Google Has No Basis to Toss Expert, Oracle Says

     SAN FRANCISCO (CN) – Oracle blasted Google’s attempt to sideline one of its experts in a multibillion case that claims Google’s Android phone infringes on Oracle’s patented Java technology.




     Google moved to exclude what it called “results-oriented” testimony from Boston University finance professor Iain Cockburn on June 24. The brief accuses Cockburn of ignoring “settled legal framework for evaluating patent damages and many years of evidence establishing the modest market value of Java technology.”
     Extensive portions of the brief are blacked out, and it is marked “Highly Confidential – Attorneys’ Eyes Only.”
     In a response filed Tuesday, Oracle says “Google’s … arguments largely distill down to assertions that, as it views the evidence, the infringed patents and copyrights are not really important to either Oracle or Google, and that Google’s acts of infringement are not really closely related to the billions of dollars in revenues it earns each year from Android Google allegedly claims that the ‘infringed patents and copyrights are not all really important to either Oracle or Google, and that Google’s acts of infringement are not really closely related to the billions of dollars in revenue it earns each year from Android.'”
     “These issues provide no basis to exclude or limit Prof. Cockburn’s testimony,” Oracle continues, adding that Google failed to counter Cockburn’s qualifications or his analysis.
     Moreover, the Java platform is “immensely valuable” for both Google and Oracle, a fact that is “confirmed by the negotiating record of the parties,” according to the new brief.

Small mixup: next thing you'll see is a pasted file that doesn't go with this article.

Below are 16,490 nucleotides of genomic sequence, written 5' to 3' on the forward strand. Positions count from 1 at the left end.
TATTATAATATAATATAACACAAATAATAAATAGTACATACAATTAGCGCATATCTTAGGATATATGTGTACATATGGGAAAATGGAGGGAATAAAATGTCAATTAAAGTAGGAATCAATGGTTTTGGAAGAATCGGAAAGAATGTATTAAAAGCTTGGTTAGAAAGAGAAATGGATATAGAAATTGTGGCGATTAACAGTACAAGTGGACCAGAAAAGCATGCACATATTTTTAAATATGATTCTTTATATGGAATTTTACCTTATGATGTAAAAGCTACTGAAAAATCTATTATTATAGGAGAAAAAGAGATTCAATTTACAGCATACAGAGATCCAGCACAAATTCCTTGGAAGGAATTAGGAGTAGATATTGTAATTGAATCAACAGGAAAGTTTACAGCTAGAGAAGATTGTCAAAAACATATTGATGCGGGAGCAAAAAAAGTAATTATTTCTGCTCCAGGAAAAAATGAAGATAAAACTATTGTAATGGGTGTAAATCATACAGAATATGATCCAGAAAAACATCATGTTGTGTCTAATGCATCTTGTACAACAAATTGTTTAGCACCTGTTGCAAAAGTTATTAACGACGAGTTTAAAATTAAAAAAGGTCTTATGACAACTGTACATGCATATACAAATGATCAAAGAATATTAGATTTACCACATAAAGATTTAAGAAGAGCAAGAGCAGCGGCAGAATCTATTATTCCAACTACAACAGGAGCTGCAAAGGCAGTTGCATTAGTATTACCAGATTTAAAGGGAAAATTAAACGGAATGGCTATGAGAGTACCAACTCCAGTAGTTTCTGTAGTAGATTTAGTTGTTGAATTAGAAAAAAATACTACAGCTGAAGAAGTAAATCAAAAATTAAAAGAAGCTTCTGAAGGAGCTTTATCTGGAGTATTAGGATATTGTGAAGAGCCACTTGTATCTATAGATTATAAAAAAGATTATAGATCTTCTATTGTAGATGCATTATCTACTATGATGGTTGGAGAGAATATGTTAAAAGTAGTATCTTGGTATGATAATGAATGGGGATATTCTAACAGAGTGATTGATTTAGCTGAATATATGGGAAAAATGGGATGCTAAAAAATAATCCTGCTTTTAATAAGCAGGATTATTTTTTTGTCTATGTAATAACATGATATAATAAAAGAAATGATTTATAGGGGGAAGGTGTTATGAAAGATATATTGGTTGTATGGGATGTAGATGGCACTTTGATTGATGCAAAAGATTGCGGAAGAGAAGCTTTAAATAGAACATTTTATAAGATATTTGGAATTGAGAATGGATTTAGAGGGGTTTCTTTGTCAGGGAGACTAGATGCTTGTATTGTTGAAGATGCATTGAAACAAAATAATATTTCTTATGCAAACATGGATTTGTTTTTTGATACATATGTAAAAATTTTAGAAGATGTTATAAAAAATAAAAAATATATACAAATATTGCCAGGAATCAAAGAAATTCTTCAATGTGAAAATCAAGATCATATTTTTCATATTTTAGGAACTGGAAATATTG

Over the last four years, Oracle says Google has tried three times to license the Java platform from Sun Microsystems, yet it repeatedly rejected “reasonable licensing terms” and instead chose to “willfully infringe” on Oracle’s intellectual property to release the Java-based Android platform.
     Google decided to release the infringing platform because it was unwilling to pay up-front royalties and an additional percentage of related revenues, according to the brief authored by Oracle attorney Michael Jacobs with Morrison & Foerster. It also allegedly refused to share Android products with Sun Microsystems.
     “The combined value of this control and royalty structure would have been in the billions of dollars,” Oracle says.
     But none of these arguments represent a valid reason to exclude Cockburn, according to Jacobs’ brief. Instead Google allegedly “misconstrues or misunderstands” Cockburn’s analysis in multiple respects.
     Google had said Cockburn estimated it owed Oracle between $1.4 billion and $6.1 billion in damages, but Oracle says Cockburn actually put the figure at $2.6 billion.
     Oracle also claims Cockburn did not “preordain a royalty rate,” despite Google’s contention that Cockburn put that figure at 20 to 50 percent.
     Google also improperly concluded that Cockburn’s calculation would award a royalty based on the “worldwide revenues from advertising displayed on Android phones,” according to the Oracle, which says the calculations are based on the “incremental value of Android compared to (and subtracting) the revenues it would have made if there had been no Android and Google earned its mobile advertising revenues from other platforms.”
     By relying on mischaracterizations, Oracle says Google “attacks a straw man – a poor and inaccurate caricature” of Cockburn’s report rather than going after his actual methodology and analysis, which is “consistent with accepted economic principles and the law of patent and copyright infringement.”
     Cockburn’s damages analysis and calculations are supported by an “abundance of evidence” and are “reasonable” in respect to Oracle and Google’s commercial relationship and the magnitude of the profits at stake, according to the brief.
     The $2.6 billion in damages over a 10-year period average out to about $200 million per year out of the “billions” Google stands to make from the Android platform, Oracle claims.
     “Google may dispute certain factual premises and assumptions” employed by Cockburn, but those disputes do not provide a basis to exclude his testimony, Jacobs wrote.

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